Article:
The effort to change the locker-room culture apparently will focus on the manner in which players treat other players. One member of the NFLPA Executive Committee believes that the effort should be broader than that.
“Coaches must be held to the same standards as players,” Cardinals kicker and 2013 NFL Walter Payton NFL Man of the Year finalist Jay Feely tells PFT. “The most verbally abusive language always comes from the coaches.”
He’s right; but when it comes from coaches, it’s accepted with a shrug as an old-school method for getting the most out of players. Still, the example the coaches set when interacting with players sends a strong message to the players about the manner in which they can interact among themselves.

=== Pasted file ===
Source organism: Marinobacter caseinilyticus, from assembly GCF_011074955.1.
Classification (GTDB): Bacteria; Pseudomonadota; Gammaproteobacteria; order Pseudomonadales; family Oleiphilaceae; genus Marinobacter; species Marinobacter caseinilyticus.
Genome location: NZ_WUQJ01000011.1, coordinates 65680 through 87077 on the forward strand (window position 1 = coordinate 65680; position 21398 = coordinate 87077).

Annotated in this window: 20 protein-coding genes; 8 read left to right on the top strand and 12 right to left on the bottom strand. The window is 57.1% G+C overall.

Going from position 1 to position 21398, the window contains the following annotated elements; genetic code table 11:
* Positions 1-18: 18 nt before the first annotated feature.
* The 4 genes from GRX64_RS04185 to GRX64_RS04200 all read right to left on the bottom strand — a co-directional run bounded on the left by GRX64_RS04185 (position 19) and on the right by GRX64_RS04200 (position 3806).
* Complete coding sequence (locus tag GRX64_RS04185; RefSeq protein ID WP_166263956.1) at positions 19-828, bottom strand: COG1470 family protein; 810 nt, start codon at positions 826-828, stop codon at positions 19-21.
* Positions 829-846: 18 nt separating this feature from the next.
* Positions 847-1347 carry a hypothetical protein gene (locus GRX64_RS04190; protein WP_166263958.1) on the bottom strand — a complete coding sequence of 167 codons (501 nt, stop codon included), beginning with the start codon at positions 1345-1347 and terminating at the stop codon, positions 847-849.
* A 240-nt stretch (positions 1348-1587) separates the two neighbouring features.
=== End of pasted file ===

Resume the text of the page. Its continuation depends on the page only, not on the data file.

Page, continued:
“Whether it’s the locker room, the classroom, on the field, or with the referees coaches are always the most verbally abusive,” Feely said.
It’s not universal, to be sure. Men like Tony Dungy make their points without disrespecting those around them. But to the extent a culture change is need, a deeply-engrained mindset that celebrates coaches who rant and rave and act like overgrown toddlers must be abandoned.
“I was unequivocal with Roger [Goodell] when we met that it must be a uniform policy,” Feely said. “If you don’t hold coaches to the same standards, then it’s nothing more than a P.R. campaign.”
Actually, it feels more like a risk-management campaign. And while the league office and most teams believe anything a coach says or does can be defended under the “equal opportunity a-hole” theory, if the goal is to remove the a-holes from the locker room, the effort needs to apply to any and all a-holes who may be in there — regardless of whether they prey on some of the players or all of them.